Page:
Microsoft Stands By Its Latest Patch The company is defending against claims that its MS09-008 security fix doesn't work and that the vulnerabilities could be used to hijack network traffic.
To counter claims that its MS09-008 patch doesn't work, Microsoft on Friday explained the proper way to fix the vulnerabilities identified in its Windows DNS server and Windows WINS server software.
"There are claims that this update is ineffective," Maarten Van Horenbeeck, Microsoft's Security Research and Defense Center program manager, said in a blog post on Friday. "Let me be clear that this update will protect you and it should be deployed as soon as possible."
The vulnerabilities have to do with DNS spoofing vulnerabilities, with the Web Proxy Auto-Discovery, or WPAD, and with the Intra-Site Automatic Tunnel Addressing Protocol, or ISATAP. If exploited, these flaws could be used to hijack network traffic.
WPAD provides a way to automatically configure the proxy settings of computers on a network.
"This vulnerability could be used to launch 'man-in-the-middle' attacks on Windows DNS servers," explained Luis Corrons, director of PandaLabs, in a blog post. "The Web browsers of the PCs in the network are configured through these WPAD entries, so a user that is getting the proxy configuration automatically could be redirected to a malicious proxy and the attacker will have access to all the traffic of the user. To perform this attack, the attacker could insert a WPAD entry in the DNS server when dynamic updates are enabled."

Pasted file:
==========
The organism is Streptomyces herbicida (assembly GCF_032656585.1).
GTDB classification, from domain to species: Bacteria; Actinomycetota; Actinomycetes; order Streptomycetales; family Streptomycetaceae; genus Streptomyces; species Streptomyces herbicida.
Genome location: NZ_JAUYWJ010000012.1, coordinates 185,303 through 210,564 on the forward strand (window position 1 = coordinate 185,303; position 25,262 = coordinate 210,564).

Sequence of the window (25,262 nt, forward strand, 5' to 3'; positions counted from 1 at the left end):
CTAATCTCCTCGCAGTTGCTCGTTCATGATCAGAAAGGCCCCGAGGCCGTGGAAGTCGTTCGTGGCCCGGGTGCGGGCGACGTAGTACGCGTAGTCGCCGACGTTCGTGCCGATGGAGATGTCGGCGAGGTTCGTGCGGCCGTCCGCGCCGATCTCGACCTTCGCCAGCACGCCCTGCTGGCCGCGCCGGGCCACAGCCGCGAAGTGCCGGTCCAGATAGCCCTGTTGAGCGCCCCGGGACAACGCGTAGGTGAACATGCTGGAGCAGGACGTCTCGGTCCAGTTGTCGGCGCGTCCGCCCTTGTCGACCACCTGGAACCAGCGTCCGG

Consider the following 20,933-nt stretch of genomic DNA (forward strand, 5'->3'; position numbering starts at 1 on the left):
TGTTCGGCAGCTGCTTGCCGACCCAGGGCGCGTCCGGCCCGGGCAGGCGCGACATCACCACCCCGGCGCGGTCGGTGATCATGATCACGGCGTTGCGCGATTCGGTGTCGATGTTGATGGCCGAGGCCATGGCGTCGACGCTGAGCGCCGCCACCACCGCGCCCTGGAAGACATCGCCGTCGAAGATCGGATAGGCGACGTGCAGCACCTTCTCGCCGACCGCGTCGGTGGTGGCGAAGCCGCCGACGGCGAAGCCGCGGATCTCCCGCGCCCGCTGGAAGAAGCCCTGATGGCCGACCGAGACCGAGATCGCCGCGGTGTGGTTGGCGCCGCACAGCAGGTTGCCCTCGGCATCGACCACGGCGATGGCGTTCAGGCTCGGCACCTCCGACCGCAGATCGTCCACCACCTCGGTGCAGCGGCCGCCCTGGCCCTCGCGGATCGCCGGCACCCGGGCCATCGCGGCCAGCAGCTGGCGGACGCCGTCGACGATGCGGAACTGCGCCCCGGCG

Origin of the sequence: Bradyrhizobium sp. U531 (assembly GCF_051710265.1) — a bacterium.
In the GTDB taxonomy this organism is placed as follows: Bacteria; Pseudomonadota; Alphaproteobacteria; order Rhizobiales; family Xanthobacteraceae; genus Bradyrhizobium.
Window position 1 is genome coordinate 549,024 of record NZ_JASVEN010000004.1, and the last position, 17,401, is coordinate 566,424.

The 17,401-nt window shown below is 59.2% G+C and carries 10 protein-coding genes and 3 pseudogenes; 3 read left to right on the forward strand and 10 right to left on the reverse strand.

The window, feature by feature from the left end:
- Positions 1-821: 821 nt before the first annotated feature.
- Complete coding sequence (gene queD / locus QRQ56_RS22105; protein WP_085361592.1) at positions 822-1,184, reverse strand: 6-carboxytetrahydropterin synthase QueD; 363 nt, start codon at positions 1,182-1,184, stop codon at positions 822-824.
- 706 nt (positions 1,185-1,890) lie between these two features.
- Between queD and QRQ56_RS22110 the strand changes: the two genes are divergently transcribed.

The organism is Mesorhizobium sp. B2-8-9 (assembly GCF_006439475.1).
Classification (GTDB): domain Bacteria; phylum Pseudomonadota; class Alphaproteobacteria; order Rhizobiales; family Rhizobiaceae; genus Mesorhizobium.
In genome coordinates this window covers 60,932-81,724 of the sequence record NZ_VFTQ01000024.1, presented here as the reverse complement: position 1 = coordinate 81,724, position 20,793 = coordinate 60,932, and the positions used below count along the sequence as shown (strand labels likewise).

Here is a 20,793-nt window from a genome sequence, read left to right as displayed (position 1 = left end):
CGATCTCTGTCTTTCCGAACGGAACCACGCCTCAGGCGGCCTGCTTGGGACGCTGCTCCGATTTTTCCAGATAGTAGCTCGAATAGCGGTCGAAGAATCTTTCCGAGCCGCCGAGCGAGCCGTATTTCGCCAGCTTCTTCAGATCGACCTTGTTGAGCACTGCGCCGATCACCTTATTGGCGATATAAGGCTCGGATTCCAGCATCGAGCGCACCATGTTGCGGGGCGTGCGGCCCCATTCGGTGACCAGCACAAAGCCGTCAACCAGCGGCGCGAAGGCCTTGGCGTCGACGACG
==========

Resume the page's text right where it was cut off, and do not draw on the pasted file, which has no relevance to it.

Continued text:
To fix this problem, Microsoft's patch adds a block list to its DNS server. The names on the list no longer resolve as domain names. This prevents an attack from registering a WPAD or ISATAP entry going forward.
But the patch does nothing to fix an entry registered before the patch was applied, a feature that Microsoft says is necessary to avoid negatively impacting legitimate users of these services. As a consequence, systems on which the MS09-008 vulnerability has already been exploited will remain infected after the patch.
"This is indeed not a scenario the security update, or any security update released by Microsoft, aims to address," explained Van Horenbeeck. "Security updates are intended to help protect the system against future exploitation, and don't aim to undo any attack that has taken place in the past. The update does not actively change the current configuration. When installing the update, it has no way of knowing whether the WPAD entry was configured by an administrator or an attacker."
To fix this, add "wpad" as one of the values in the GlobalQueryBlockList registry key and restart the DNS service, explained Corrons. This may not be the end of it, however, as compromised systems may have acquired additional malware.
Further details about MS09-008 can be found at the Microsoft Security Response Center blog.
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